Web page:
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- Open Access
P16-52. HIV-activated human plasmacytoid DCs induce Tregs through an indoleamine 2,3-dioxygenase-dependent mechanism
© Manches et al; licensee BioMed Central Ltd. 2009
Published: 22 October 2009
Plasmacytoid dendritic cells (pDC) are crucial cells implicated in anti-viral immune responses. On recognizing HIV, they become activated, secreting high amounts of IFNα and inflammatory cytokines, thereby potentiating anti-viral innate and adaptive immune responses. However, the role of pDC in adaptive immunity is still debated. Several studies have documented a role for activated pDC in the induction of CD4+ or CD8+ regulatory T cells (Treg), both in vitro and in vivo. A direct correlation between CD8+ T cell activation levels and disease progression levels has been confirmed in many studies. We investigated here whether HIV-stimulated pDC can regulate the levels of immune activation by promoting the differentiation of regulatory CD4+ T cells.
Freshly purified pDC from normal donors (New York Blood Bank) were incubated for 7 days with purified allogeneic CD4+ CD25- T cells, and their suppressive activity measured in a secondary proliferative assay. CD86/CD83 expression and cytokine secretion by monocyte-derived DC (moDC) induced by LPS or R848 were measured in presence or absence of CD3-activated Treg. siRNA knock-down of NIK and IKKalpha was performed on the leukemic pDC line GEN2.2 and expression of IDO was monitored at the RNA and protein level.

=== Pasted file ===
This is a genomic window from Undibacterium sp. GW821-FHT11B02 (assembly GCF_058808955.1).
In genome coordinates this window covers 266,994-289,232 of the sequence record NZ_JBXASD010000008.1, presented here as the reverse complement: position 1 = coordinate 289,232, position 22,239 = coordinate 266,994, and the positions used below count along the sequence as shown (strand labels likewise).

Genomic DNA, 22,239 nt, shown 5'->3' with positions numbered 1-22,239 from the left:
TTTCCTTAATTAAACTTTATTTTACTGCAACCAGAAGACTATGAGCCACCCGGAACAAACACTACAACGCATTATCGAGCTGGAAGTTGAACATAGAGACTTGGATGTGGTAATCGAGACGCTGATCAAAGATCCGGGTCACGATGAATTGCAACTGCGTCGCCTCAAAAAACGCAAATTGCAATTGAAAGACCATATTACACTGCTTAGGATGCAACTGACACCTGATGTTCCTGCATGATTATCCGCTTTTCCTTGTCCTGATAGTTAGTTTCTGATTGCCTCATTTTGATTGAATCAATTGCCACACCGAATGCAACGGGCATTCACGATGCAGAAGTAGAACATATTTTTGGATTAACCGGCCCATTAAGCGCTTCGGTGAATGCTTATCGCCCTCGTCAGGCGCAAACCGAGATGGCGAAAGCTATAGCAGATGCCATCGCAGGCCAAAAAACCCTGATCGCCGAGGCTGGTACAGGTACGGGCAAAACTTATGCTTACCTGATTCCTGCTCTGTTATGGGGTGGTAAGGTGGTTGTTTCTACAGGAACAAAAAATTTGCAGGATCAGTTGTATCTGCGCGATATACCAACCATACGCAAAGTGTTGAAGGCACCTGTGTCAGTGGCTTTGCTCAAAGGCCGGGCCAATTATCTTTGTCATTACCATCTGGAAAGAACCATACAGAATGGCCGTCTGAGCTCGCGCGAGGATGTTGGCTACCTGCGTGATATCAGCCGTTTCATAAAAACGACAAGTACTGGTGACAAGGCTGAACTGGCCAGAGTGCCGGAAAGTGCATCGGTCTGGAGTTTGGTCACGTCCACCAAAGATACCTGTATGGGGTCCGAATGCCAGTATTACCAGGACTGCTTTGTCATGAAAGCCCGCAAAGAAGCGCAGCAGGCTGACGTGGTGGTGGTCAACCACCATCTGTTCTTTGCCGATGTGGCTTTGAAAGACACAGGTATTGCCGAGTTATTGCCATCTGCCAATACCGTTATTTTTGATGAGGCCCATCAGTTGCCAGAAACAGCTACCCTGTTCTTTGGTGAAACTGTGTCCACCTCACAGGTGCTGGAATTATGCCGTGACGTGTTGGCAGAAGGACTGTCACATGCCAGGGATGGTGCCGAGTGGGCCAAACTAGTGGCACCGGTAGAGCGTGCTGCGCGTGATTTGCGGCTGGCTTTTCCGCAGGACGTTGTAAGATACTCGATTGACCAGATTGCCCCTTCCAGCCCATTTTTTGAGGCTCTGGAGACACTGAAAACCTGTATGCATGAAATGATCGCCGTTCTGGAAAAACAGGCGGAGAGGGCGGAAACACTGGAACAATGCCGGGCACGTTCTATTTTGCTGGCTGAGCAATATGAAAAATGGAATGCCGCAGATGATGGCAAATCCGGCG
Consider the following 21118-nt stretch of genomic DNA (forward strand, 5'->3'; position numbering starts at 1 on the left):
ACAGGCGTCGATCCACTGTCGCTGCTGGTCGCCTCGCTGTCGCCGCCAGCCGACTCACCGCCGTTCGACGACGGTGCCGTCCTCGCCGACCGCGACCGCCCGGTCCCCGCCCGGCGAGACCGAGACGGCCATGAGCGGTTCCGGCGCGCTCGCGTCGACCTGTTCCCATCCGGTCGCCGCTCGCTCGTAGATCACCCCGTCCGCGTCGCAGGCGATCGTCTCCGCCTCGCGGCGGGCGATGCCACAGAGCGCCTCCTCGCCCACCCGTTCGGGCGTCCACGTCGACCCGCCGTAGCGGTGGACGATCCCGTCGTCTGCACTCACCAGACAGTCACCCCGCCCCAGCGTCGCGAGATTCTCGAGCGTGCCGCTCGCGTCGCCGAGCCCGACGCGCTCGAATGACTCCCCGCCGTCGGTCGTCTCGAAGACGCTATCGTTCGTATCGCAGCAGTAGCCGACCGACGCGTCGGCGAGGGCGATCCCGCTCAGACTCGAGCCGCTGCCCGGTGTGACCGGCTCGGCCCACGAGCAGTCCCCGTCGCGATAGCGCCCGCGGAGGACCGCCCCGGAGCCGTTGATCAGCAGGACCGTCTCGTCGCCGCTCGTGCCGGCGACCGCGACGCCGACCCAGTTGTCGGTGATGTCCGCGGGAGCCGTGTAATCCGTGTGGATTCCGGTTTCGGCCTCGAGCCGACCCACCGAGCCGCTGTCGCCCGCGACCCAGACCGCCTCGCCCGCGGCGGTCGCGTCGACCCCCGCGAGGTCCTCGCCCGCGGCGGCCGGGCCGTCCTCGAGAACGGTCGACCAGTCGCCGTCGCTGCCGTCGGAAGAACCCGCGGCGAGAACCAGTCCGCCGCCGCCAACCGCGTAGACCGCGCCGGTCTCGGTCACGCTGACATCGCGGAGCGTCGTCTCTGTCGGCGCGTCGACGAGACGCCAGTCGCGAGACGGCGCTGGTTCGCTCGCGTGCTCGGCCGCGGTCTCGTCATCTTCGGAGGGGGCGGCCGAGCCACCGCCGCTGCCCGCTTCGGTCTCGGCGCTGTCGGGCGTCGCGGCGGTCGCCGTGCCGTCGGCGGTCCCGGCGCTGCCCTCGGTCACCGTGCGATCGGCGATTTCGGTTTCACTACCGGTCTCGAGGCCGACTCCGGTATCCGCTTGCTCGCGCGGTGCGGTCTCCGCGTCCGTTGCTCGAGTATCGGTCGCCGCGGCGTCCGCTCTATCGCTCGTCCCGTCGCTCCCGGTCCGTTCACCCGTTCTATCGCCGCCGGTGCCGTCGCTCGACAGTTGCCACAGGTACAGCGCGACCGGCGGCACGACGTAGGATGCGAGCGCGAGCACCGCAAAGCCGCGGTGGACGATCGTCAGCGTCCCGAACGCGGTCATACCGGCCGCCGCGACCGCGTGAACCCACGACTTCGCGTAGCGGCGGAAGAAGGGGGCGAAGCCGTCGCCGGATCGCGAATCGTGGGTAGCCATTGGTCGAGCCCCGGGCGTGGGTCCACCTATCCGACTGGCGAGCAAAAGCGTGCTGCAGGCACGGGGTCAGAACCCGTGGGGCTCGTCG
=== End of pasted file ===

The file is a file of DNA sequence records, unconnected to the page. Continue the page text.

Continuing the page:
HIV-stimulated pDC were found to induce the differentiation of Treg from naive CD4+ T cells, in an indoleamine 2,3 dioxygenase (IDO)-dependent way. Furthermore, pDC-induced Treg could suppress the Toll-Like Receptor (TLR)-mediated maturation of moDC, partially through CTLA-4 interaction with CD80/CD86. We further show that TLR triggering induces the activation of IDO through the non-canonical NF-κB pathway, as evidenced by knocking-down the expression of NIK and IKKalpha.
This study reveals what we believe to be a novel mechanism by which pDC may regulate and potentially limit anti-HIV immune responses, and identifies a potential target for clinical intervention.
This article is published under license to BioMed Central Ltd.